Our team of professionals and staff believe that informed patients are better equipped to make decisions regarding their health and well-being. For your personal use, we have created an extensive patient library covering an array of educational topics, which can be found on the side of each page. Browse through these diagnoses and treatments to learn more about topics of interest to you. On this specific page we will also try to answer some of the most common questions we get from our patients regarding office visits, billing and insurances.

As always, you can contact our office with any additional questions or concerns you might have! 

One of the most frequently asked questions we receive is "Can you help me with my statement from the insurance company?"  So let's decipher these complicated statements.

EOB

How Physicians refer to your Explanation of Benefits (the statement from the insurance company regarding your doctor's visit).

Account Number

Your account number represents your number with the doctor that is assigned to you at your first visit.

Claim Number

Every claim is assigned a claim number, if you need to contact your insurance company it's helpful to have this number (will save you some time).

Date of Service

The date you saw your doctor.

Procedure Number

Here is where it gets tricky.  Every office visit is assigned a CPT code or numerical value.  Without giving everyone a billing lesson these generally run from 1 to 5 as in 99243, 99244, 99245 or 99213, 99214, 99215.  You may also see "surgical" codes here.  Whenever a physician treats you in the office whether by freezing, excising, scraping or removing, these codes fall under the "surgical" category.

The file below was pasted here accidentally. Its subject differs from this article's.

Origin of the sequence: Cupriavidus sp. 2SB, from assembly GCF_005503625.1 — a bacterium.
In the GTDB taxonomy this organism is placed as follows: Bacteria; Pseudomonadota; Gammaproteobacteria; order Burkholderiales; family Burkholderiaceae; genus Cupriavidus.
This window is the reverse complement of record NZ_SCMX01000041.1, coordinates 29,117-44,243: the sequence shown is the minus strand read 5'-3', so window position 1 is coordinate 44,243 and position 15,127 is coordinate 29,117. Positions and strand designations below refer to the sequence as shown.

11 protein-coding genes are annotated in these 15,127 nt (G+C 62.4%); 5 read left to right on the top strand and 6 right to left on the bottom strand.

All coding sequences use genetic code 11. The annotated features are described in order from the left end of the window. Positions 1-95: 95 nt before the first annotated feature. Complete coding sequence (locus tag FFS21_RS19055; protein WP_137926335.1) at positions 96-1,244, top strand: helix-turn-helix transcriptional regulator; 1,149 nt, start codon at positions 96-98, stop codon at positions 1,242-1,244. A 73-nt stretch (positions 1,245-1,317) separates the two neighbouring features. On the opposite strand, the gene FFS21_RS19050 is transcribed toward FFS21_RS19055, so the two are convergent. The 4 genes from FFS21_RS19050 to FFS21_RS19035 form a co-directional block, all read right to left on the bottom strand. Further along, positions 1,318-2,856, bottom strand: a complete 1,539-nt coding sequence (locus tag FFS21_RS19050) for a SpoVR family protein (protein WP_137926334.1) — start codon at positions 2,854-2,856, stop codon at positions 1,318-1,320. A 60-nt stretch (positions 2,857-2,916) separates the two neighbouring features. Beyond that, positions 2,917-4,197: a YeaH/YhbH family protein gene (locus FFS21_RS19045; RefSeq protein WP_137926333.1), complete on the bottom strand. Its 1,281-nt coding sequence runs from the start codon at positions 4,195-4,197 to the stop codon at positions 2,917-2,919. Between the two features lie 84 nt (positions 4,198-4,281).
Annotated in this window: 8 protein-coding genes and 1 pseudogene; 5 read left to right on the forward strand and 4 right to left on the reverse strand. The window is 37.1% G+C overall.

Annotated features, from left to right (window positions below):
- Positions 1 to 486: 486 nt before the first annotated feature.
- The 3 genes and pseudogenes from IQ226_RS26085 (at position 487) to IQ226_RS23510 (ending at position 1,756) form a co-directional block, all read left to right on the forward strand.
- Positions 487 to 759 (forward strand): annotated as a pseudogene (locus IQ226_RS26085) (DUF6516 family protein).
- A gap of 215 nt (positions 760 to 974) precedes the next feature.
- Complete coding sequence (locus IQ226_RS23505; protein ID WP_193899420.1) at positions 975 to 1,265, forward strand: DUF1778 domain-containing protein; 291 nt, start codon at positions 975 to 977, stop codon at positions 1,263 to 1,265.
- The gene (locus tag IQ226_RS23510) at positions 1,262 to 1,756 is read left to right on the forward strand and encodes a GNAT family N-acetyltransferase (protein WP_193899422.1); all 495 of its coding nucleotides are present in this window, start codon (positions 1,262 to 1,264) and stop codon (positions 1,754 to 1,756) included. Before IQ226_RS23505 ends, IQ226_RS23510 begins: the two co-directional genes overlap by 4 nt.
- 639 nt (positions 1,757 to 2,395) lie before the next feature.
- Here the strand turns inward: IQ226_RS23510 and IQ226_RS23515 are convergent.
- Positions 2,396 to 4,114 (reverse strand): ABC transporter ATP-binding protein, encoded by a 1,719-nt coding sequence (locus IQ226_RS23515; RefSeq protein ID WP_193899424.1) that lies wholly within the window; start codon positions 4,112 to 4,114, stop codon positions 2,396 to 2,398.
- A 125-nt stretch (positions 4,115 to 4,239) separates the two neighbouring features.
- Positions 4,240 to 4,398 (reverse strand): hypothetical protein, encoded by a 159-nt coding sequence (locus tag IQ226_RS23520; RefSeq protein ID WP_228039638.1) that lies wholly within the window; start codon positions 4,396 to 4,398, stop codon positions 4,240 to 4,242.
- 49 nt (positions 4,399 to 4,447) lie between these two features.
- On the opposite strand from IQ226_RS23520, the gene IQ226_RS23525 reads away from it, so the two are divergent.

Units of Service

For example, if you had multiple Actinic Keratosis treated by liquid nitrogen you may see the first procedure number 17000 (first lesion destruction) and then you might see 17003 (4) units (second through fifth lesion destruction).  We have to code this way it's the law.

Billed Amount

The billed amount is just the amount the physician billed.  It is not the amount your coinsurance or deductible will be based on.  The doctor is required by both federal and state laws and by the contract with the insurance company to write off or adjust any amount over the "allowed amount."

Allowed Amount

This is the amount the insurance company determines the physician should charge for the procedure code.  

Contractual Adjustment Amount

This is the amount the physician must write off on primary insurance ONLY (physicians are not required to write off secondary or tertiary adjustments).

Deductible

The amount that you must pay out of pocket before the insurance company will start to pay your claims.  The physician is still required to write off the contractual adjustment even if you haven't met your deductible. 

Co-Pay

This can be the set amount you must pay at every visit and it can range from $5.00 to 75.00 or more.  This column also includes co-insurance, which represents percentage after the adjustment is made that is your responsibility.  Depending on your contract this can be 10% to 50% of the allowed charges.

Amount Paid

This is the amount that was sent to the doctor on your behalf. Also, notes at the bottom will explain why something was not allowed or why the insurance company is only paying a portion of the allowed charges and not all of them.

Additional Info

There should be a phone number on your explanation of benefits if you have any questions regarding the claim or why it was processed the way it was. Don't be afraid to contact your insurance company, sometimes an insurance company will process a claim "out of network" and the physician is "in network." If this error occurs, it will generally cost you more money.  However, insurance companies will often reprocess the claim if the original claim was processed in error.